December 06, 2005

A story from New Orleans

New Orleans
>>
>>
>>i heard from my aunt last night that my cousin
Denise
>>made it out of New Orleans; she's at her brother's in
>>Baton Rouge.
from what she told me:
>>
>>her mother, a licensed practical nurse, was called
in
>>to work on Sunday night at Memorial Hospital
>>(historically known as
Baptist Hospital to those of us
>>from N.O.).
>>
>>Denise described
it as the scariest time in her life.


>>3
>>of the rooms in the apartment
(there are only 4) caved
>>in. ceilings caved in, walls caved in. she
huddled
>>under a mattress in the hall. she thought she would
>>die from
either the storm or a heart attack. after the
>>storm passed, she went back to Baptist
to seek shelter
>>(this was Monday). it was also scary at
Baptist; the
>>electricity was out, they were running on generators,
>>there
was no air conditioning. Tuesday the levees
>>broke, and water began rising. they moved
patients
>>upstairs, saw boats pass by on what used to be
>>streets. they were
told that they would be evacuated,
>>that buses were coming. then they were told they
would
>>have to walk to the nearest intersection, Napoleon and
>>S. Claiborne,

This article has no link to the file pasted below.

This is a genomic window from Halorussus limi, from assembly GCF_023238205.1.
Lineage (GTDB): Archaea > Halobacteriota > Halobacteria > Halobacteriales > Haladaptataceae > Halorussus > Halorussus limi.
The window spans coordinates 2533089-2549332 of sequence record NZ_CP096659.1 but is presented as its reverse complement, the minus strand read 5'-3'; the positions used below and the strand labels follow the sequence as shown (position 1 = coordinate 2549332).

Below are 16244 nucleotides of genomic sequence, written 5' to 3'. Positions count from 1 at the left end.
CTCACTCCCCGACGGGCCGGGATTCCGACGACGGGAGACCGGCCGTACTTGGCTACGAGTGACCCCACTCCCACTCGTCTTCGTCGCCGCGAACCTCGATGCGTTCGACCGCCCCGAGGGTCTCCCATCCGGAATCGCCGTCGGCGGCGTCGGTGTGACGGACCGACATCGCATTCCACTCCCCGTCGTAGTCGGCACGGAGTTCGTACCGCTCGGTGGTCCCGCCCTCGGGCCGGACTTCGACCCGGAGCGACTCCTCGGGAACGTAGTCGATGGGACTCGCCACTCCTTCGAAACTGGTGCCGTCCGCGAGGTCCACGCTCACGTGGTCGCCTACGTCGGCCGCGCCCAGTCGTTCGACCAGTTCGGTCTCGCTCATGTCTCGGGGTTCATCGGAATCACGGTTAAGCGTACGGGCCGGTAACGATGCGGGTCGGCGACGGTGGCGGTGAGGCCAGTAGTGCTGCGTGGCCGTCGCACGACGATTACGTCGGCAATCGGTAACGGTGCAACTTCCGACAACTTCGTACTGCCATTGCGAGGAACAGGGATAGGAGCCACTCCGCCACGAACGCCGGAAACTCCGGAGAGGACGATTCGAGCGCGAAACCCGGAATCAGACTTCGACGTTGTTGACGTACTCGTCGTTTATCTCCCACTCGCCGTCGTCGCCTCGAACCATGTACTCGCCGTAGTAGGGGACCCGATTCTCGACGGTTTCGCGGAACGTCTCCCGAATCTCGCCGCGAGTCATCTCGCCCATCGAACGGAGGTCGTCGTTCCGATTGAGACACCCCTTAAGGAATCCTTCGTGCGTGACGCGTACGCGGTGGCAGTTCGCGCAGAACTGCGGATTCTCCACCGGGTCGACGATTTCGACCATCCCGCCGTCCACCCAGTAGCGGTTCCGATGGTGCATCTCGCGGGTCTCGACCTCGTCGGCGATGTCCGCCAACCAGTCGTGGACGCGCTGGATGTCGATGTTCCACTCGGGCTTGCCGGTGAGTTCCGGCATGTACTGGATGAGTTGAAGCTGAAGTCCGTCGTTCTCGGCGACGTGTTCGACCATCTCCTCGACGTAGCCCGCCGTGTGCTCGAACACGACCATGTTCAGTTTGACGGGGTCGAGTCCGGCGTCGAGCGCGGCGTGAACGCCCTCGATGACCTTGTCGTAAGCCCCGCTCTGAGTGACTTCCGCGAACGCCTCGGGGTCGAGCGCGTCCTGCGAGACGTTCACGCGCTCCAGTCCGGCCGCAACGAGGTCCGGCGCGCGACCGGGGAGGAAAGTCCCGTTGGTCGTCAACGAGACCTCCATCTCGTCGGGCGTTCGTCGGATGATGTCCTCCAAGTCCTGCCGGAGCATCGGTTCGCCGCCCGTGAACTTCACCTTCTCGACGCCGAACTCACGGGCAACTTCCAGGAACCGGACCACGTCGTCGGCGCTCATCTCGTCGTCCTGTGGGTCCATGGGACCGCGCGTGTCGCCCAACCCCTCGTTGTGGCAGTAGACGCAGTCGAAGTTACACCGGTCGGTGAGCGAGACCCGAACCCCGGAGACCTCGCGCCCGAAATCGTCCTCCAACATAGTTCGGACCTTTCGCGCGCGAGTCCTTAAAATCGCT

to await the buses. they waded out in
>>hip-deep water, only to stand at the
intersection, on
>>the neutral ground (what y'all call the median) for 3
>>1/2
hours. the buses came and took them to the Ernest
>>Morial Convention Center. (yes, the
convention center
>>you've all seen on TV.)
>>
>>Denise said she
thought she was in hell. they
were
>>there for 2 days, with no water, no food. no shelter.
>>Denise, her
mother (63 years old), her niece (21 years
>>old), and 2-year-old grandniece. when they
arrived,
>>there were already thousands of people there. they
>>were told that
buses were coming. police drove by,
>>windows rolled up, thumbs up signs. national
guard
>>trucks rolled by, completely empty, soldiers with guns
>>cocked and
aimed at them. nobody stopped to drop off
>>water. a helicopter dropped a load of
water, but all
>>the bottles exploded on impact due to the height of
>>the
helicopter.
>>
>>the first day (Wednesday) 4 people died next to
her.
>>the second day (Thursday) 6 people died next to her.
>>Denise told me
the people around her all thought they
>>had been sent
there to die. again, nobody stopped. the
>>only buses that came were full; they dropped
off more
>>and more people, but nobody was being picked up and
>>taken away.
they found out that those being dropped
>>off had been rescued from rooftops and
attics; they
>>got off the buses delirious from lack of water and
>>food.
completely dehydrated. the crowd tried to keep
>>them all in one area; Denise said the
new arrivals had
>>mostly lost their minds. they had gone
crazy.
>>
>>inside the convention center, the place was one
huge
>>bathroom. in order to shit, you had to stand in other
>>people's shit.
the floors were black and slick with
>>shit. most people stayed outside because the
smell was
>>so bad. but outside wasn't much better: between the